WASHINGTON—Rep. Ted Budd (R-N.C.) is a man on a mission to solve what he calls a “solvable” problem that causes the loss of hundreds of billions of tax dollars every year.
Asked why he is taking on a challenge that has defeated Democrats and Republicans in the nation’s capital for decades, Budd doesn’t hesitate to put the problem of waste, fraud, and corruption into perspective.
“It seems so doable, and it’s intriguing because it’s such a problem and it’s such a brand that the government has,” Budd told The Epoch Times on March 5. “It seems so solvable. That’s the short answer.”
Examples that illustrate the problem come readily to hand for Budd, who was first elected to the House of Representatives from the Tarheel State’s 13th Congressional District in 2016.
“What are you doing when you’ve got probably $170 billion just in improper payments a year and that’s just one thing,” he said. “You see 50-year-old software systems, I mean, it just goes on and on and on.”
Budd was referring to a recent Government Accounting Office (GAO) analysis that estimated the government sent $175 billion to the wrong or undeserving recipients in 2019, mostly in the form of Social Security and Medicare payments.
“Something is wrong in our structure here that we can’t solve visible problems that are not partisan,” Budd said. He thinks he was elected at an opportune moment to address such problems.
“I didn’t say I am optimistic. My intention here is I know for a fact that I will not be successful if I don’t attempt it. But the timing might be right. I might be in the right place when the lightning strikes, when the mood in both parties, in both houses of Congress, in the administration, line up.”
The issue of government agencies relying on obsolete computer technology is front and center for Budd, who in a recent “Budd’s Budget Busters” series statement pointed out that GAO estimates that 75 percent of the government’s annual information technology spending goes to supporting outdated legacy software programs.
“The Department of Justice and the Social Security Administration still operate a programming code from the 1950s and 1960s. The Department of the Treasury still uses a pair of nearly 60-year-old systems,” he said in the statement.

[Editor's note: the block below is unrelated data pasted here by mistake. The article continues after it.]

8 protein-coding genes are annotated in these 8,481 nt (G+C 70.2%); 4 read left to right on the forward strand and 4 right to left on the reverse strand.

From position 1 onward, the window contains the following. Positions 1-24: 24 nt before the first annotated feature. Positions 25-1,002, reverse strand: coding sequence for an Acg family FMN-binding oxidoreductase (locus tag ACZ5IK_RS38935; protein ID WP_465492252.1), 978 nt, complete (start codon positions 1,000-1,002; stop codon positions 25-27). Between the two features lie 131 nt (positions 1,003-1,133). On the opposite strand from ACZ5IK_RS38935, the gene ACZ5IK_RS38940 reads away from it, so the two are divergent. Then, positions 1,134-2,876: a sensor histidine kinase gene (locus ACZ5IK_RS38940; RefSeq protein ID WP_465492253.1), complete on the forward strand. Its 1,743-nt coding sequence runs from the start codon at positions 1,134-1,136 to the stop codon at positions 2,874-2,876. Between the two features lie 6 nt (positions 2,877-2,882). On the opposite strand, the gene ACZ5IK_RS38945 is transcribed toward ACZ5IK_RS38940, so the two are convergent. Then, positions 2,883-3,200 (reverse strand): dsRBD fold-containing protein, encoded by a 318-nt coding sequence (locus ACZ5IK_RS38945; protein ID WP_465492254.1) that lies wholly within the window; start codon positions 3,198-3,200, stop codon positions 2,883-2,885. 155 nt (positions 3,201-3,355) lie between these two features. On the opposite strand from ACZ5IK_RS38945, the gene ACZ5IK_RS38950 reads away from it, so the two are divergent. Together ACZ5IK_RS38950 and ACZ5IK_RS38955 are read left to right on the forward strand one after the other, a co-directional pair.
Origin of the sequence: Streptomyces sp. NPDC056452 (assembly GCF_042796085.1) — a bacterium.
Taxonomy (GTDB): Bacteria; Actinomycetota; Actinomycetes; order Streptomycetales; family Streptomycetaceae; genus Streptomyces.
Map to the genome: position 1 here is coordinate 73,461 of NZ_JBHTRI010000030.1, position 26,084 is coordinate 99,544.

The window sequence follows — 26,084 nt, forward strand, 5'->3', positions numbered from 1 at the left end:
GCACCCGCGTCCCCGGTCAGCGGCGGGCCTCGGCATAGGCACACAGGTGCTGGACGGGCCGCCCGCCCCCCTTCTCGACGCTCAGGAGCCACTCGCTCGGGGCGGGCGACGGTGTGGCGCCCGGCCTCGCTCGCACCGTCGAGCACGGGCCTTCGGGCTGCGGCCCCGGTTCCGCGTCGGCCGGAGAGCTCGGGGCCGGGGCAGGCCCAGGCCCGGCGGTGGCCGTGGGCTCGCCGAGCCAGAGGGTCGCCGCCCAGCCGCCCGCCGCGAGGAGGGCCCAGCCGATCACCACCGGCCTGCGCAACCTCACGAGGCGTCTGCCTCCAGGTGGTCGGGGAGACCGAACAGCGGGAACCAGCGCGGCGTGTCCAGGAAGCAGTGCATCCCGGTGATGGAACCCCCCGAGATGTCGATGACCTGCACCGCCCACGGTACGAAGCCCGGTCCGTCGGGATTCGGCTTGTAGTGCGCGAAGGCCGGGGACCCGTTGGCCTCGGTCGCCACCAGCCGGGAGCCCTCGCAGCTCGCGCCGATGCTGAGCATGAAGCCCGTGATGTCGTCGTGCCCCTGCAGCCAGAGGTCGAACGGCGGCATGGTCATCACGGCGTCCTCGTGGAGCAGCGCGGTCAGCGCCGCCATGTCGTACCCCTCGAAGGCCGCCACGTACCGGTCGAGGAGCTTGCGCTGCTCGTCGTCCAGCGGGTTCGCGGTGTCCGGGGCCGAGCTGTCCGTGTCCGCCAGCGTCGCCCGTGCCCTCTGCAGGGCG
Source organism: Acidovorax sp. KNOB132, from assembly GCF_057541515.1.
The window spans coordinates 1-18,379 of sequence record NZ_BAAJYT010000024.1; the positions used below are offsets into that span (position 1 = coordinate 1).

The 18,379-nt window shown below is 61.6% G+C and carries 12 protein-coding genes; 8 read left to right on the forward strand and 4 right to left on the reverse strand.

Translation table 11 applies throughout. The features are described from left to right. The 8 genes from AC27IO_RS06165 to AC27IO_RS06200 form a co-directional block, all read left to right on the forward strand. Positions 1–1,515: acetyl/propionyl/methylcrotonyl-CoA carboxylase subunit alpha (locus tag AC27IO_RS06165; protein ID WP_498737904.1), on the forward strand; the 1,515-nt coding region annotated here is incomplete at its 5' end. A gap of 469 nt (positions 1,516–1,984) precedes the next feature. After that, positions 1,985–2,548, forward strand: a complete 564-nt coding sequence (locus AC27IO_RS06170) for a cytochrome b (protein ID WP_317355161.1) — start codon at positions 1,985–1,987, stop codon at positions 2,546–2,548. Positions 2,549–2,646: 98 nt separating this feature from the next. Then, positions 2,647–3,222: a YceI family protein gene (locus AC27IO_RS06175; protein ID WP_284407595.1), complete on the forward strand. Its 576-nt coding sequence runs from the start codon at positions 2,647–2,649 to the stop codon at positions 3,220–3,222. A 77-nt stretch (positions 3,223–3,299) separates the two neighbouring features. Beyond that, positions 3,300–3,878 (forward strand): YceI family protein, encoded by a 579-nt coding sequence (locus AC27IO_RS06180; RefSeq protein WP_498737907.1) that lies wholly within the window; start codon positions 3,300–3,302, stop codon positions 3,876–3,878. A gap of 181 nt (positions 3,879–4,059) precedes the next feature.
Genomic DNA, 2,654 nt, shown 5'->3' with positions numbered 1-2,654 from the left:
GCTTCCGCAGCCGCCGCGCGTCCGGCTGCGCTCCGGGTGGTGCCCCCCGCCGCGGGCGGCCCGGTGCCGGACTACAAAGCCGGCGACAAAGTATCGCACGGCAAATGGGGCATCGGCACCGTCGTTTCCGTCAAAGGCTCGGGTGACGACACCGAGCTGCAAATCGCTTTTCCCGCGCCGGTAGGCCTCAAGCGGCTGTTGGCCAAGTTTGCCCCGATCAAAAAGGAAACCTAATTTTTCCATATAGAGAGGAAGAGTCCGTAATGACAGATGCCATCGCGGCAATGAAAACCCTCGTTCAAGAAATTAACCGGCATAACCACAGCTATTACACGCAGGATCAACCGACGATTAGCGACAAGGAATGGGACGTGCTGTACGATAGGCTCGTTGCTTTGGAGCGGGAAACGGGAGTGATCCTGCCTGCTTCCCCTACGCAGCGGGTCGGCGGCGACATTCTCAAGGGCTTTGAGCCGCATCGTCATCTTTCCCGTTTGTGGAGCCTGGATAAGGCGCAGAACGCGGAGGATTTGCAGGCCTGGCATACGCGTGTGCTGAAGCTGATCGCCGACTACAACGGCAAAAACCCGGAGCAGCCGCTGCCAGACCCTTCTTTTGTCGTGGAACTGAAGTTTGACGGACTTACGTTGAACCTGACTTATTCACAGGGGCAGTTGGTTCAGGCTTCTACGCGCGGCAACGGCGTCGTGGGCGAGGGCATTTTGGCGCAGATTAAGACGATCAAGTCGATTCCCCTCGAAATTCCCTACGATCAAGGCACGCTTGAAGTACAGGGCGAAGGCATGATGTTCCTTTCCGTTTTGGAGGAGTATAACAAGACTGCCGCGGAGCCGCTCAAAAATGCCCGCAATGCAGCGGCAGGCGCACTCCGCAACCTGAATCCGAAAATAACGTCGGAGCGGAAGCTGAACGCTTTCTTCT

“The Department of Veterans Affairs maintains veterans’ benefits on a more than 50-year-old system. Most incredibly, the Department of Defense uses an over 50-year-old system of eight-inch floppy disks in the operation of our country’s nuclear arsenal.
“As the tech revolution continues to affect every aspect of our lives, we have to make sure that our government isn’t left in the dust. The private sector can be a vital resource for demonstrating how to effectively modernize using cutting edge tools like cloud technology.
“That’s why Congress should perform enhanced oversight in the form of hearings and testimony and enact new legislation where it would be needed. Agencies and departments should be held accountable for the glacial pace of technological change in the federal bureaucracy.”
In another example, Budd said the federal government pays for more than 10,000 buildings that are either partially or completely unused; he estimated that selling them could save taxpayers at least $15 billion in five years.
“Nothing should be more frustrating to a taxpayer than to see their hard-earned dollars pay to lease vacant buildings that the federal government has no intention of ever using,” Budd said in a statement.
“This is a prime example of what happens when federal agencies are not held accountable for failing to use basic best practices from the private sector. That’s why I’m planning to introduce legislation to force agencies to either use their property or let taxpayers off the hook.”
The 47-year-old Budd knows something about making the best use of business properties. He comes from a family that has built a hugely successful business—The Budd Group, based in Winston-Salem, North Carolina—that specializes in providing facilities management services to companies throughout the southeastern United States, plus Indiana.
As a young man, Budd worked in the company’s janitorial and landscaping divisions, where he says he “learned the importance of work ethic and common-sense decision making.”
The Budd Group describes itself as a firm that “strives to be a God-honoring company of excellence.” That faith is a family thing for the Budds is also seen in the fact that the congressman earned a master’s degree in educational leadership and family life from Dallas Theological Seminary in 1998.
He’s also an enthusiastic member of the Congressional Automotive Performance and Motorsports Caucus and a member of the House Financial Services Committee, serving on the panel’s Task Force on Artificial Intelligence.
And Budd is indeed focused like a laser on the problem of waste, telling The Epoch Times, “I’m here for the opportunity, I know what I need to do, and I will push towards it and I will be ready when things line up.”
Contact Mark Tapscott at Mark.Tapscott@epochtimes.nyc